Star Trio Leads Strong International Field of World’s Greatest Road Racers

The 2017 Suncity Group Macau Motorcycle Grand Prix – 51st Edition is poised for a re-match of last year’s epic contest as all three podium finishers return to the Guia street circuit on November 16-19.

Triumphing after a brilliant race-long dice with Michael Rutter and Martin Jessopp last November, Peter Hickman will be reunited with Rutter on a pair of SMT/Bathams BMWs that have extra support from the MGM of Macau this year.

Joining them on a third S1000RR in Riders Motorcycles livery will be 2016 third placed finisher, Martin Jessopp.

Hickman has won two of the three Guia circuit races he has contested during what has been a meteoric rise through the road racing ranks for the British Superbike (BSB) Championship regular. Claiming his first Isle of Man TT podium finishes in June, the 30-year-old was also a race winner at this year’s Ulster Grand Prix on the Smith’s BMW. Having ridden a S1000RR to a top-six Showdown place in this season’s BSB series, the big Burton upon Trent rider will not face the challenge he had at last year’s Macao of adapting from his BSB ZX10R Kawasaki to the German superbike.

Eight-times Macao winner, Michael Rutter, is the Peter Pan of British road racing. The 45- year-old has been regularly trouncing riders half his age in the British Superstock series this season, and podium finishes and victories at the North West 200, in the Lightweight TT race and at the Classic TT show the stylish veteran has lost none of his pure roads pace. It is 20 years since Rutter claimed his first podium finish on the 6.2km Guia Circuit and, as his runner-up performance last year highlighted, he still has his sights firmly set on a ninth win.

Martin Jessopp has finished on the Macao podium five times, three as runner-up but never as a winner. Having come so close to tasting the victory champagne, especially in 2015 when he was well clear before falling foul of tyre trouble, the Yeovil rider will be gunning for glory in 2017.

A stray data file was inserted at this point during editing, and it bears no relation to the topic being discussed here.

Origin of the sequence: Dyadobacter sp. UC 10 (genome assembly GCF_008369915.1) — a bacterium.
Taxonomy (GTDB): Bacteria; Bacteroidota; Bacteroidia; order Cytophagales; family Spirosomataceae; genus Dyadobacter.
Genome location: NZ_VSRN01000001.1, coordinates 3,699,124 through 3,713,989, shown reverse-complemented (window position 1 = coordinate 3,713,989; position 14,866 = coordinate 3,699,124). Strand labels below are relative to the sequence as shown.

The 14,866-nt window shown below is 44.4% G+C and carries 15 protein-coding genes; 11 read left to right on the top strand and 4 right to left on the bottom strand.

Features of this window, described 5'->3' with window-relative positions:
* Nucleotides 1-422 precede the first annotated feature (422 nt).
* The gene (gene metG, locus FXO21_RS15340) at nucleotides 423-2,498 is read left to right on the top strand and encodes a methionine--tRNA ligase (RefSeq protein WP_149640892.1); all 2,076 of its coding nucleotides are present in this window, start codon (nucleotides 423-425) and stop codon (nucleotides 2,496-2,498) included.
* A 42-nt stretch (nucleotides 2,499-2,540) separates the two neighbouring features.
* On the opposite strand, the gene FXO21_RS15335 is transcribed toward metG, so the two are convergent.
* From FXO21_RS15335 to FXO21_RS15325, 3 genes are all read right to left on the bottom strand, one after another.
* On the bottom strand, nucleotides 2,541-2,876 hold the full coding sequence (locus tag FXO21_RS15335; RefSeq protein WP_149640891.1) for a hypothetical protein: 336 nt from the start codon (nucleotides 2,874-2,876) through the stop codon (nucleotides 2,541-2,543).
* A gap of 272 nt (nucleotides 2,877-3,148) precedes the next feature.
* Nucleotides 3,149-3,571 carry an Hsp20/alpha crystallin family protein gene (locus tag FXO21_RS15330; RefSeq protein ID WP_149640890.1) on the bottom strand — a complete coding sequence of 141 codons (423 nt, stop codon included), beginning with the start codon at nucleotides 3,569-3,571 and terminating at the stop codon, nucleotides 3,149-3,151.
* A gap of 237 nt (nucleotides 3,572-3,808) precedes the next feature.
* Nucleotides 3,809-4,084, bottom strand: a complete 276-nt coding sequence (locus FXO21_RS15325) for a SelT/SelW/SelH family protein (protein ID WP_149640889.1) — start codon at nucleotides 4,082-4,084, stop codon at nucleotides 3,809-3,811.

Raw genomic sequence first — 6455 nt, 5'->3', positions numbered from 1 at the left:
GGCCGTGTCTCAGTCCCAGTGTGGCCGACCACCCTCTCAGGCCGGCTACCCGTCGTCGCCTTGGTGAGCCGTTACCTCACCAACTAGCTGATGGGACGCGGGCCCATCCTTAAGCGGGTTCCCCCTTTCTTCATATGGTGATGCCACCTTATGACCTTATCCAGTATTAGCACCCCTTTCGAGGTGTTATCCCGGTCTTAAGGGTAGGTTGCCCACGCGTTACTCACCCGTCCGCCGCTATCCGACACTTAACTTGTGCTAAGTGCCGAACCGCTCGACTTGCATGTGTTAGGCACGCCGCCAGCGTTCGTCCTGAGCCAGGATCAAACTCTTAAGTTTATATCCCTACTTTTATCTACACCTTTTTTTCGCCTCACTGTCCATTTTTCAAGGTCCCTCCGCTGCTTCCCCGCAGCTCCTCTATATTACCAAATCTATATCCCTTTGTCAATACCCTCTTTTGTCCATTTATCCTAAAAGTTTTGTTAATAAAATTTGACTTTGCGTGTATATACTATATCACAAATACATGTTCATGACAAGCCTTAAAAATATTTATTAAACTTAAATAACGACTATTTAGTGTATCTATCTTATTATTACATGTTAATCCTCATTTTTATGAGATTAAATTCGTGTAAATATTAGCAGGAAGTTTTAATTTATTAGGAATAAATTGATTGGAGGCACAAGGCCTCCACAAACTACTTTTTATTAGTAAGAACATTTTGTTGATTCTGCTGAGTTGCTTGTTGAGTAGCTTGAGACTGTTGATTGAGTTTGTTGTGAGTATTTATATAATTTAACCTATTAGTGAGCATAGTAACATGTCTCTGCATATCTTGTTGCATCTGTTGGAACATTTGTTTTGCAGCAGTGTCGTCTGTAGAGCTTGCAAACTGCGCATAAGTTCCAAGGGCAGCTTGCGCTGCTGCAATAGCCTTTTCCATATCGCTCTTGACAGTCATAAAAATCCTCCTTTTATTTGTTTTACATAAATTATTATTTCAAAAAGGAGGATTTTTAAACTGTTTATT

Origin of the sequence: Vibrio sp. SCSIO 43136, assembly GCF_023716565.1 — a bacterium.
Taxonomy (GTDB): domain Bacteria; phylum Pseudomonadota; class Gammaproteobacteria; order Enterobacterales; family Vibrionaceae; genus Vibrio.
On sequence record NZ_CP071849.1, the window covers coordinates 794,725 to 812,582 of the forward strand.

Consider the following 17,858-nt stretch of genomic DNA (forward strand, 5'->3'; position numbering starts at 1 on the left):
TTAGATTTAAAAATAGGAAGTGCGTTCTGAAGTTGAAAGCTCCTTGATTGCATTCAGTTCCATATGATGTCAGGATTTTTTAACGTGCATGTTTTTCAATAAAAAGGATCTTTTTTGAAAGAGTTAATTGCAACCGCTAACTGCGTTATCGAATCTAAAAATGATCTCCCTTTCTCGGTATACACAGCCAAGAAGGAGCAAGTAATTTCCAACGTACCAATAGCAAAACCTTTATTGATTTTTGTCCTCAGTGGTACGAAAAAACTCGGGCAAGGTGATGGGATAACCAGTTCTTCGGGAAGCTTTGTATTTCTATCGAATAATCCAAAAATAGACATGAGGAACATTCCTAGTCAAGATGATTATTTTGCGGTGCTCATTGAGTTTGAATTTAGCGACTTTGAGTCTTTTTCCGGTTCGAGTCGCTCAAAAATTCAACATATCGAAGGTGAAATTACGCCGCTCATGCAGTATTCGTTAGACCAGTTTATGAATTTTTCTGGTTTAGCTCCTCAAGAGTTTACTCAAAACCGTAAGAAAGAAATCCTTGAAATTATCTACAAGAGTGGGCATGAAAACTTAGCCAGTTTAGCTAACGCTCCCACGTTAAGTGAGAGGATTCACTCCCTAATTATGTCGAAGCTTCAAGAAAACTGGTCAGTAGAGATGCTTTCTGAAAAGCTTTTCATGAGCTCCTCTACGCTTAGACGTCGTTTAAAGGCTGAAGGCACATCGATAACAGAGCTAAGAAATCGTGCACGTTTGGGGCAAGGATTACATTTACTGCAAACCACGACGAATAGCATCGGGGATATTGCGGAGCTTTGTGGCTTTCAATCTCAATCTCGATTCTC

Of course the rest of the 28-strong 2017 Macau Motorcycle Grand Prix field have no intention of letting last year’s leading trio have things all their own way this time around. 

No one will be more determined to get on the rostrum than last year’s impressive debutant, Glenn Irwin, who ran at the front with Hickman, Rutter and Jessopp until his PBM/Be Wiser Ducati struck trouble on the penultimate lap. BSB champion Shane Byrne’s teammate, the Northern Irishman makes no secret of his road racing ambitions, and he has already made his mark by beating the dominant Alastair Seeley in the feature Superbike race at this season’s North West 200.

The 2017 Macau line-up will also include the world’s fastest road racer, Dean Harrison. The Silicone Kawasaki rider set an incredible new record speed of 134.614mph (approximately 216.640kph) at the Ulster Grand Prix in August. The 29-year-old will come to Macao as the man on form after dominating the second half of the roads season with victories at the Ulster Grand Prix, the Southern 100, Classic TT and Scarborough Gold Cup.

British and Irish riders once again dominate the international Macao line-up which includes competitors from 10 countries, claiming 16 of the 28 grid places. John McGuinness, a Macau racer for 18 years, will not be amongst those starters as he is ruled out by injury like fellow former Macao winner, Ian Hutchinson.

Australian David Johnson (Four Anjels BMW) and Austrian, Horst Saiger (Saiger Racing Kawasaki) will lead the non-British challenge. Frenchman as Xavier Denis, a regular Isle of Man TT competitor, makes his Guia circuit debut as do Italian Alessandro Polita (Penz13 BMW Motorrad Motorsport), and Petr Biciste who joins fellow Czech Marek Cerveny on the Wepol-Heidger-Motorsport team. 

2016 Macau Motorcycle Grand Prix – 50th Edition Results 

1. Peter Hickman GBR Bathams/SMT Racing BMW  
2. Michael Rutter GBR Bathams/SMT Racing BMW  
3. Martin Jessopp GBR Riders Motorcycles BMW BMW  
Fastest Lap: Martin Jessopp /Riders Motorcycles BMW/Lap 2/2:24.931/152.02 km/